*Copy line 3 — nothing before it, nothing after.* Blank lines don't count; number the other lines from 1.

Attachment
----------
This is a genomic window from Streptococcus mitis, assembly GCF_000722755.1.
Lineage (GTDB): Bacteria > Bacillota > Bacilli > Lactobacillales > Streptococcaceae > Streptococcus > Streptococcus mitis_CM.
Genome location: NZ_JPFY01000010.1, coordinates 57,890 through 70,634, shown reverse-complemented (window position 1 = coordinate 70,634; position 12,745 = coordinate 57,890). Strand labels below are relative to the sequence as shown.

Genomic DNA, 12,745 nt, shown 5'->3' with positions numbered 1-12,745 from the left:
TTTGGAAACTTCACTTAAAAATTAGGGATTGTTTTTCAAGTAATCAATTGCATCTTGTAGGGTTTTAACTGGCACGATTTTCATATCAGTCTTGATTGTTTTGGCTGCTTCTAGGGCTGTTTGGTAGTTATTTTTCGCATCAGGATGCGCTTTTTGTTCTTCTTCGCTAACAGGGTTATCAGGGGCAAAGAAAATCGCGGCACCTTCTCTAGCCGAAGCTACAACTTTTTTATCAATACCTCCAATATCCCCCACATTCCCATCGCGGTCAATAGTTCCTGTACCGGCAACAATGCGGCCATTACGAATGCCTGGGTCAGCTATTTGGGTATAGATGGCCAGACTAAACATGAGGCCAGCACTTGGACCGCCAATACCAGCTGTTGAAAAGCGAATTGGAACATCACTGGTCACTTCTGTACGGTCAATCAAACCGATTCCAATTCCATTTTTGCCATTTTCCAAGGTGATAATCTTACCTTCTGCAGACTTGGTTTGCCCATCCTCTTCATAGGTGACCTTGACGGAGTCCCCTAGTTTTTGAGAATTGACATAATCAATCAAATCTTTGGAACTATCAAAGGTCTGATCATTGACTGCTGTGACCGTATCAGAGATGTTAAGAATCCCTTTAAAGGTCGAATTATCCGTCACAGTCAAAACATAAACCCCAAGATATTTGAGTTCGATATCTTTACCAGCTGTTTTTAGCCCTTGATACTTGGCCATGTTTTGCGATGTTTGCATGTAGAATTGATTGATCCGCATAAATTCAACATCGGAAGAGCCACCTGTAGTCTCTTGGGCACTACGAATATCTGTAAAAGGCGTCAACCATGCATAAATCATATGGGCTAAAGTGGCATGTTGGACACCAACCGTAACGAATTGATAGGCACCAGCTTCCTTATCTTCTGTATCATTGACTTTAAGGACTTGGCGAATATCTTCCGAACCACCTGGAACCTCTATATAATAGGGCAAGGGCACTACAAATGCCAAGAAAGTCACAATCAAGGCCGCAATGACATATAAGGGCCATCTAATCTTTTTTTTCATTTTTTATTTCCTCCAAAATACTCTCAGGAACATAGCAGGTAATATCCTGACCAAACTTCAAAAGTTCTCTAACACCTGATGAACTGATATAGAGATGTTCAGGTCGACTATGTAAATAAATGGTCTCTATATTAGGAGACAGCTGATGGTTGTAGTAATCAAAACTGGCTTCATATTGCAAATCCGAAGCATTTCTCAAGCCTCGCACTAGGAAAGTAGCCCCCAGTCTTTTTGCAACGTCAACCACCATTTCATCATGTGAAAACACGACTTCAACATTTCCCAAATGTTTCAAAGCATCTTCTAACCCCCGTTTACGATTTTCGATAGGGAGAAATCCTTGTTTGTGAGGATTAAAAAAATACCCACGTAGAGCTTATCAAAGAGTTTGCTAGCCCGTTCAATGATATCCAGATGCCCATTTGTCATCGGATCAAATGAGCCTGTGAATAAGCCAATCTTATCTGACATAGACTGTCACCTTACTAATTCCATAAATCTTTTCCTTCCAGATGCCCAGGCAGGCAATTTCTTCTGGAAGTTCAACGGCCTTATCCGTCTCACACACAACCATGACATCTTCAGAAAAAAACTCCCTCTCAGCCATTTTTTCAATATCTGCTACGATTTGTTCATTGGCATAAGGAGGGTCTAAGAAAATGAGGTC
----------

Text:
Genome location: NZ_JPFY01000010.1, coordinates 57,890 through 70,634, shown reverse-complemented (window position 1 = coordinate 70,634; position 12,745 = coordinate 57,890). Strand labels below are relative to the sequence as shown.